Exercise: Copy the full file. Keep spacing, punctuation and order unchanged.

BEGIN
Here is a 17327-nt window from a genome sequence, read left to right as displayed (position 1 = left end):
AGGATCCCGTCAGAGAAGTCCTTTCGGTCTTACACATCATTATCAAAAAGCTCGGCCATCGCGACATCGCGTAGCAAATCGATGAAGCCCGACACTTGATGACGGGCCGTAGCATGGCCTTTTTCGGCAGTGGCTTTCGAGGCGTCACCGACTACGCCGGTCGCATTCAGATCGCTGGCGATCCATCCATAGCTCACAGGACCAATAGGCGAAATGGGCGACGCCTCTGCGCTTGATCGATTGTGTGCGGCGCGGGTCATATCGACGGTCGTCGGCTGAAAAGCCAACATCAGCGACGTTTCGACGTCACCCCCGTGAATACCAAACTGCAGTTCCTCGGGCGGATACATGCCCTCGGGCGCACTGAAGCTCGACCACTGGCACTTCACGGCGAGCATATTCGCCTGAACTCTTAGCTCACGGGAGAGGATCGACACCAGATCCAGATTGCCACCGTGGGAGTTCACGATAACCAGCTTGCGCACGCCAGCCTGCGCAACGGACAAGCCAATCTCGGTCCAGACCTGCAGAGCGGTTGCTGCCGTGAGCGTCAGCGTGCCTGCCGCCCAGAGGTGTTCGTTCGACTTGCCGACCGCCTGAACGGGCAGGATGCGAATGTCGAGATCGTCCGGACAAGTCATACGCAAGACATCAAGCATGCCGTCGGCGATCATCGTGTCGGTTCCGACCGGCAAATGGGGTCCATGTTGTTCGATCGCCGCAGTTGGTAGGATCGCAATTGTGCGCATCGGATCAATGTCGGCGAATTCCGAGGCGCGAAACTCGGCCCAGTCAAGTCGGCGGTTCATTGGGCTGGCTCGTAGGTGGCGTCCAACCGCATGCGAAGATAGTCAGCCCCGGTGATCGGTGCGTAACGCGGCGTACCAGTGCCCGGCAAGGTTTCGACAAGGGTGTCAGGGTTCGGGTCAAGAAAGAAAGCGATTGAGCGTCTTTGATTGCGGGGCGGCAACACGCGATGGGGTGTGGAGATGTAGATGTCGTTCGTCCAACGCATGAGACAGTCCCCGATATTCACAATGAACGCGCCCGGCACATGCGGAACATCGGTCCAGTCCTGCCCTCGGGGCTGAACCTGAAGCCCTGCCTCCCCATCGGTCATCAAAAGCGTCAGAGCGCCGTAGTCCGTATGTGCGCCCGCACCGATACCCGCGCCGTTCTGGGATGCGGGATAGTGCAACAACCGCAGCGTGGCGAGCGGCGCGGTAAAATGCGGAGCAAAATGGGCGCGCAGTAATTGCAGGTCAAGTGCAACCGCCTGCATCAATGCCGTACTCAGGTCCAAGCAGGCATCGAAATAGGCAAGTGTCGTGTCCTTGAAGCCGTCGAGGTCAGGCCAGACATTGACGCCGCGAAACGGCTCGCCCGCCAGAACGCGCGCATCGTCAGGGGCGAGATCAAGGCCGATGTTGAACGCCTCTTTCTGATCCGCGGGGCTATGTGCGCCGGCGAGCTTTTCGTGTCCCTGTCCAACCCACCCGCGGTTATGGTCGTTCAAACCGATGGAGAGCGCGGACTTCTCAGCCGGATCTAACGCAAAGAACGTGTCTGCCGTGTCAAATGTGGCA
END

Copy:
Here is a 17327-nt window from a genome sequence, read left to right as displayed (position 1 = left end):
AGGATCCCGTCAGAGAAGTCCTTTCGGTCTTACACATCATTATCAAAAAGCTCGGCCATCGCGACATCGCGTAGCAAATCGATGAAGCCCGACACTTGATGACGGGCCGTAGCATGGCCTTTTTCGGCAGTGGCTTTCGAGGCGTCACCGACTACGCCGGTCGCATTCAGATCGCTGGCGATCCATCCATAGCTCACAGGACCAATAGGCGAAATGGGCGACGCCTCTGCGCTTGATCGATTGTGTGCGGCGCGGGTCATATCGACGGTCGTCGGCTGAAAAGCCAACATCAGCGACGTTTCGACGTCACCCCCGTGAATACCAAACTGCAGTTCCTCGGGCGGATACATGCCCTCGGGCGCACTGAAGCTCGACCACTGGCACTTCACGGCGAGCATATTCGCCTGAACTCTTAGCTCACGGGAGAGGATCGACACCAGATCCAGATTGCCACCGTGGGAGTTCACGATAACCAGCTTGCGCACGCCAGCCTGCGCAACGGACAAGCCAATCTCGGTCCAGACCTGCAGAGCGGTTGCTGCCGTGAGCGTCAGCGTGCCTGCCGCCCAGAGGTGTTCGTTCGACTTGCCGACCGCCTGAACGGGCAGGATGCGAATGTCGAGATCGTCCGGACAAGTCATACGCAAGACATCAAGCATGCCGTCGGCGATCATCGTGTCGGTTCCGACCGGCAAATGGGGTCCATGTTGTTCGATCGCCGCAGTTGGTAGGATCGCAATTGTGCGCATCGGATCAATGTCGGCGAATTCCGAGGCGCGAAACTCGGCCCAGTCAAGTCGGCGGTTCATTGGGCTGGCTCGTAGGTGGCGTCCAACCGCATGCGAAGATAGTCAGCCCCGGTGATCGGTGCGTAACGCGGCGTACCAGTGCCCGGCAAGGTTTCGACAAGGGTGTCAGGGTTCGGGTCAAGAAAGAAAGCGATTGAGCGTCTTTGATTGCGGGGCGGCAACACGCGATGGGGTGTGGAGATGTAGATGTCGTTCGTCCAACGCATGAGACAGTCCCCGATATTCACAATGAACGCGCCCGGCACATGCGGAACATCGGTCCAGTCCTGCCCTCGGGGCTGAACCTGAAGCCCTGCCTCCCCATCGGTCATCAAAAGCGTCAGAGCGCCGTAGTCCGTATGTGCGCCCGCACCGATACCCGCGCCGTTCTGGGATGCGGGATAGTGCAACAACCGCAGCGTGGCGAGCGGCGCGGTAAAATGCGGAGCAAAATGGGCGCGCAGTAATTGCAGGTCAAGTGCAACCGCCTGCATCAATGCCGTACTCAGGTCCAAGCAGGCATCGAAATAGGCAAGTGTCGTGTCCTTGAAGCCGTCGAGGTCAGGCCAGACATTGACGCCGCGAAACGGCTCGCCCGCCAGAACGCGCGCATCGTCAGGGGCGAGATCAAGGCCGATGTTGAACGCCTCTTTCTGATCCGCGGGGCTATGTGCGCCGGCGAGCTTTTCGTGTCCCTGTCCAACCCACCCGCGGTTATGGTCGTTCAAACCGATGGAGAGCGCGGACTTCTCAGCCGGATCTAACGCAAAGAACGTGTCTGCCGTGTCAAATGTGGCA